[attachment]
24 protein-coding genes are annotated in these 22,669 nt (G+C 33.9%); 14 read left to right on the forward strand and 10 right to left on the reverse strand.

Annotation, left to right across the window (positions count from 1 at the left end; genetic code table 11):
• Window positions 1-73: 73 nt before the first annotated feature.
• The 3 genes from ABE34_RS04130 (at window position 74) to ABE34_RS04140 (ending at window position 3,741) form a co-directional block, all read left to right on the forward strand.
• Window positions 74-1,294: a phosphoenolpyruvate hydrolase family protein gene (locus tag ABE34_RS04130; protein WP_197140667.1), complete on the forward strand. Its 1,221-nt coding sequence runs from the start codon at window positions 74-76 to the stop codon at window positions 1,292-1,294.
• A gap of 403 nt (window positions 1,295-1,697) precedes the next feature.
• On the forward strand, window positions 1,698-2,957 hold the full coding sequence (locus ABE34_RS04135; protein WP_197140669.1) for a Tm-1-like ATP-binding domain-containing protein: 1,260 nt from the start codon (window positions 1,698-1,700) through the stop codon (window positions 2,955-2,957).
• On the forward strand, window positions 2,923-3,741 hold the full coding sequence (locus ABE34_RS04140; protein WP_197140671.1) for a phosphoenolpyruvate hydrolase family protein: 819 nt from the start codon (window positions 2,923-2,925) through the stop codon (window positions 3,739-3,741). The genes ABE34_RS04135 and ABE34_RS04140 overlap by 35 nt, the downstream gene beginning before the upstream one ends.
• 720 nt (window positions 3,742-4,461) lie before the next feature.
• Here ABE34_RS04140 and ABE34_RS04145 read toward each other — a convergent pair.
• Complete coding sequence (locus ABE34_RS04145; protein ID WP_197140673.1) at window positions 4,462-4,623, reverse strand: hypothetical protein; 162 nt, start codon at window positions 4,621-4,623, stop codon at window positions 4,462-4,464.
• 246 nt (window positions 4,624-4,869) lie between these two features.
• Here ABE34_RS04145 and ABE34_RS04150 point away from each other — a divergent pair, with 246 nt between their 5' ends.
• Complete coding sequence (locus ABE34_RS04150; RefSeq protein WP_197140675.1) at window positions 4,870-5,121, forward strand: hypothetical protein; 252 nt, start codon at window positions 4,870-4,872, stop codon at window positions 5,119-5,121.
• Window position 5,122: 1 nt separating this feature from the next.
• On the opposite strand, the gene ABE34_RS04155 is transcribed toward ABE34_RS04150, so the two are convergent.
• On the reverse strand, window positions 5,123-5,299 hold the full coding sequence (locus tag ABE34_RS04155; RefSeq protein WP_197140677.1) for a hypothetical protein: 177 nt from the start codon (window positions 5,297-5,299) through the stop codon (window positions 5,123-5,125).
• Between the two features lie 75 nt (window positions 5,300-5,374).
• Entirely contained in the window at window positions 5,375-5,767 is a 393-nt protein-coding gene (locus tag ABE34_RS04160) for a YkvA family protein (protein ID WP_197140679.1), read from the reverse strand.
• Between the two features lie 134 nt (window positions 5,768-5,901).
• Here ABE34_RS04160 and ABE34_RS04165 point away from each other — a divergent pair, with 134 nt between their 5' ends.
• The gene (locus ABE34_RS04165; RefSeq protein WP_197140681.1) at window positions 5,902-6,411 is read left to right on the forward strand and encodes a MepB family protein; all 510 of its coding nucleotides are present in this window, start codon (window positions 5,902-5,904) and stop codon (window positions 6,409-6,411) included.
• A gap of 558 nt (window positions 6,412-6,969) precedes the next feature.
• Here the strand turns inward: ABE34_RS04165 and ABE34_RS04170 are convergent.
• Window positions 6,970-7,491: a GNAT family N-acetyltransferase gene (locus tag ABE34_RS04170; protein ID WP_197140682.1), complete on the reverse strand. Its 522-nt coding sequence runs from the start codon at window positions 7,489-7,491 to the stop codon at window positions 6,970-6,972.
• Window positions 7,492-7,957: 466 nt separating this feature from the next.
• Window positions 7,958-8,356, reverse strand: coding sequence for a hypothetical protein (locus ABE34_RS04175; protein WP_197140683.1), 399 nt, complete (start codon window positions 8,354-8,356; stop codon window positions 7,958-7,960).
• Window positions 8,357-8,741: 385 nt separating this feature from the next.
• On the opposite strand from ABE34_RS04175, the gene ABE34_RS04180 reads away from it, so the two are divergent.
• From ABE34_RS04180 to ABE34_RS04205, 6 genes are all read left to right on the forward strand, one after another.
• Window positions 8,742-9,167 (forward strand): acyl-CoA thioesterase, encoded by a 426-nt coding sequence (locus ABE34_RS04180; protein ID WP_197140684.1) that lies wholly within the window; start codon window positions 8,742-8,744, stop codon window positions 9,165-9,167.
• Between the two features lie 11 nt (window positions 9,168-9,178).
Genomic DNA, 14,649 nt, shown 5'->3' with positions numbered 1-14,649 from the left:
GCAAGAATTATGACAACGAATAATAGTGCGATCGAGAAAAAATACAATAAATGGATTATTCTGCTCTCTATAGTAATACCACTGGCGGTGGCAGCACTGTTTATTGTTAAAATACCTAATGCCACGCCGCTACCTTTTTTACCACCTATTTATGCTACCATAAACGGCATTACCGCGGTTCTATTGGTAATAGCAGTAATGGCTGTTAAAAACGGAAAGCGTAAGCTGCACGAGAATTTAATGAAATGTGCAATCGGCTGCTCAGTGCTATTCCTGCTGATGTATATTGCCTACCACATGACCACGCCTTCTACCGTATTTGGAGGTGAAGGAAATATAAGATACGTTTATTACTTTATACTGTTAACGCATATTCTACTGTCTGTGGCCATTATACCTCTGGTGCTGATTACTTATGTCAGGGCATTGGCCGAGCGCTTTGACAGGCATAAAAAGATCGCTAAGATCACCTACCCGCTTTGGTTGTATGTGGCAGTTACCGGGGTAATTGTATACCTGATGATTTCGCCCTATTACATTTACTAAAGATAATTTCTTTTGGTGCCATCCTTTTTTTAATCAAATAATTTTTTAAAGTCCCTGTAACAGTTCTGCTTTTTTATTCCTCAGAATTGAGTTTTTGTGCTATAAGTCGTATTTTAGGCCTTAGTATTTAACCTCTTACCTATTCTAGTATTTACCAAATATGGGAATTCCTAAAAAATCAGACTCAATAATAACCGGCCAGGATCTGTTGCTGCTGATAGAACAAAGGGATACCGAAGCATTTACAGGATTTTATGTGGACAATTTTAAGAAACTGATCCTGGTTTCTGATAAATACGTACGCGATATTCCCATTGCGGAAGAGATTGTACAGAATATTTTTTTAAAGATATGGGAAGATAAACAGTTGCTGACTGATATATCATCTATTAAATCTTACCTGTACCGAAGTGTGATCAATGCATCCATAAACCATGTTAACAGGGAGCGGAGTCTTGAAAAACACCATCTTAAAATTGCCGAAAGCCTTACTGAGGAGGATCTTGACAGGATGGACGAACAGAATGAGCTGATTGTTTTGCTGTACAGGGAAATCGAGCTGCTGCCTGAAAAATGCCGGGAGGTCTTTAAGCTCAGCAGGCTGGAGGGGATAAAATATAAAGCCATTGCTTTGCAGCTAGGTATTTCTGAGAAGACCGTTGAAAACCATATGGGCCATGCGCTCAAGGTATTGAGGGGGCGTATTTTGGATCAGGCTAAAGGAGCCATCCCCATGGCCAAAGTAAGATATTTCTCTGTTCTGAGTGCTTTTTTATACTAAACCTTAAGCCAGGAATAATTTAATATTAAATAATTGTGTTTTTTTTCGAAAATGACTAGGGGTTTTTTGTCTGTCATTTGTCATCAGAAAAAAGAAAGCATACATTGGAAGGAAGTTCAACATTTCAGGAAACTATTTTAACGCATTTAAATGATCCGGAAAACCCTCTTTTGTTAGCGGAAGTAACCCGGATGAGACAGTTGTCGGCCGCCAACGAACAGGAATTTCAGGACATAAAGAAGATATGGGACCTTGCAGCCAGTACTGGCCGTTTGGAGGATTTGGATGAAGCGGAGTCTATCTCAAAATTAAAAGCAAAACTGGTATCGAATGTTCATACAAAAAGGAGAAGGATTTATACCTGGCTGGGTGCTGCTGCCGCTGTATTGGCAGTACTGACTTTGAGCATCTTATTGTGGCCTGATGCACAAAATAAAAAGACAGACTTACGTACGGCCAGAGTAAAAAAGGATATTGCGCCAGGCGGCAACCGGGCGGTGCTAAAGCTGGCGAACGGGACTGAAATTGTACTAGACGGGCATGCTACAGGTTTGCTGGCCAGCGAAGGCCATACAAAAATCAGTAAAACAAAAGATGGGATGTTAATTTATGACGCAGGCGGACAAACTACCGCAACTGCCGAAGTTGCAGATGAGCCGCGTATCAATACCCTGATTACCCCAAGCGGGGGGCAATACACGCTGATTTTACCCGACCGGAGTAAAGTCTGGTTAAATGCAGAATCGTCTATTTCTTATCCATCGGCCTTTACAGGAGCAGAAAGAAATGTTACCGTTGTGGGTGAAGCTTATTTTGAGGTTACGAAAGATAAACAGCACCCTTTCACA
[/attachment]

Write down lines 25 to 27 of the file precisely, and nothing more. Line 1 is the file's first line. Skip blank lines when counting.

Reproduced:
• Window positions 6,970-7,491: a GNAT family N-acetyltransferase gene (locus tag ABE34_RS04170; protein ID WP_197140682.1), complete on the reverse strand. Its 522-nt coding sequence runs from the start codon at window positions 7,489-7,491 to the stop codon at window positions 6,970-6,972.
• Window positions 7,492-7,957: 466 nt separating this feature from the next.
• Window positions 7,958-8,356, reverse strand: coding sequence for a hypothetical protein (locus ABE34_RS04175; protein WP_197140683.1), 399 nt, complete (start codon window positions 8,354-8,356; stop codon window positions 7,958-7,960).